Lulls occur for various reasons. They can be because you get sick, there's a crisis with a loved one, you over-tire yourself, you worked to hard and burnt out, you're chewing on an idea in the back of your mind or you're called to do something else by necessity. Whatever the reason lulls usually last days at the least and can extend endlessly at the most. It is just about every enthusiastic writer's nightmare that the lull eventually cuts them off from what they love, the weaving of words.
How to get through lulls without loosing your writing skills or your enthusiasm can be as simple as working on several projects at once. There are many projects to choose from, some necessary for writers and some not.
Blogging and networking
Now, there is a lot of talk about blogging and social networking being only a distraction for a writer and there is some truth to this. Networking and blogging do take time, there's no denying it. But if the ideas and motivation are there and the blogs are posted once or twice a week rather than once or twice a day then there shouldn't be too much issue. Only when you have no ideas on blogging and are sitting there for hours pondering away will blogging become an issue. Otherwise, blogging is simply setting aside an hour or two to belt out a short piece and then sharing it. During a lull in writing, blogging can actually help you remain involved in searching for ideas and writing.
Networking on the other hand, does little but keep you informed as to writing trends and of the progresses contacts have made, sometimes leading to feelings of envy and insecurity.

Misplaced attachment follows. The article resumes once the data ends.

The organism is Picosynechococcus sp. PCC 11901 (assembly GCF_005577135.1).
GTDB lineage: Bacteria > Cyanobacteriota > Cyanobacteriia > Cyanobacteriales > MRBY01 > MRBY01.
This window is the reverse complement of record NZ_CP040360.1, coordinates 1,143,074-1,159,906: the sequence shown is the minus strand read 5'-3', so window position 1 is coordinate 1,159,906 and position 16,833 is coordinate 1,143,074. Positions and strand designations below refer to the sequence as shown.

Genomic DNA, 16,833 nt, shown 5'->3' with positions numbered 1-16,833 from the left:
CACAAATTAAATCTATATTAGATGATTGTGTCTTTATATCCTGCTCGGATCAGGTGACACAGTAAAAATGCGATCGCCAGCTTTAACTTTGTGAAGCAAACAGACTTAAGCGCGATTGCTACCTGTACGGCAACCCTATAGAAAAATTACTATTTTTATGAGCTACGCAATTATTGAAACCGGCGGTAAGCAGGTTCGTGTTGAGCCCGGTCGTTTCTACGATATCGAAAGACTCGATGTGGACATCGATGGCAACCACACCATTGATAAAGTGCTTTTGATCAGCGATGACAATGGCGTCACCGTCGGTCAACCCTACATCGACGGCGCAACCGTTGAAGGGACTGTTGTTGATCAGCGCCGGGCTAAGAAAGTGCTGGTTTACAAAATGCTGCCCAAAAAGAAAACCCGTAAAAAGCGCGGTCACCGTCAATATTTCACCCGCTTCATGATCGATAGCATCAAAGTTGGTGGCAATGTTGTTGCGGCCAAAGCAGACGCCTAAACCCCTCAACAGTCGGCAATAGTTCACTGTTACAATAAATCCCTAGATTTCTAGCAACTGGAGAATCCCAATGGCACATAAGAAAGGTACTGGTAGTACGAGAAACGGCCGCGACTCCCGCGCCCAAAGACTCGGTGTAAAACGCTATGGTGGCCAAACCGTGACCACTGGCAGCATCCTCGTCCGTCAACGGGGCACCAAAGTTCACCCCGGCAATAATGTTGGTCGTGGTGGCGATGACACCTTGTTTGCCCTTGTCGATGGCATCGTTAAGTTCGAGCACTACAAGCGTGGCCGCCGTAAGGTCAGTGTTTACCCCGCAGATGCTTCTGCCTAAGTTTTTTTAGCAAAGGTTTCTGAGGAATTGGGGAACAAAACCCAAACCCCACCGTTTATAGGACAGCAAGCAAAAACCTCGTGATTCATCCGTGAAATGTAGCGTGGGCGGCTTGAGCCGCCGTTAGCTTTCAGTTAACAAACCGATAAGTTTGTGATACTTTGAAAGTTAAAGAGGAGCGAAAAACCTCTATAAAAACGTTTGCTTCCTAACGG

These keep the mind occupied and churning away. They could be on learning a new job or taking a course at any educational facility. No matter the project the use of the mind keeps you taking on new ideas, which as you know provides new fodder for writing and also keeps you in a problem solving frame of mind. Both are essential in writing as nearly every stage requires new ways of looking at things, new material and solutions to the various problems that crop up, whether in writing style or content.
The problems with mental projects though are that they are time consuming, require much of your mind that could otherwise be aimed at writing and all that comes with it as well as being surprisingly tiring. Undertake mental projects during a lull only if you know that you can put them on hold when needed, they aren't too time consuming or if they're necessary for living the life you want.
These can be anything from knitting, small art projects, gardening, clothes making, wood chopping, building, farming or exercising. Whatever it is can either be physically relaxing or tiring but they do leave ample mental room for solving whatever problem it is that's causing your writing lull. The only problem to be found is a possible lack of notepaper about and a physical exhaustion that can prevent you from scribbling down those ideas you have. relaxing physical projects are less likely to cause these problems but then they are the projects to suffer when attention is turned elsewhere. If you're knitting, best take a note of the line and knit number or coming back to it will be difficult.
There are the more earthly projects to undertake and by that I mean those that are entangled with everyday life. These are cooking, home making, child rearing (yes, some of it can be seen as a project as you're aiming to make something good out of them), animal caring and other such things. There is always an opportunity to clean out the house and thereby your mind, as I'm sure you've all experienced. Such projects don't always take away from writing time as you'd have to do them anyway. They also have the added benefit of leaving you mentally unchallenged, if tired to the point of dropping where you stand in the case of child rearing.
All such projects have to be carefully balanced with you writing time and while conducting such projects it is always best to keep your story in mind. Otherwise your lull might just take over and become permanent. Choose your projects wisely or tackle what life throws at you but keep on writing, even if it is writing short pieces like this.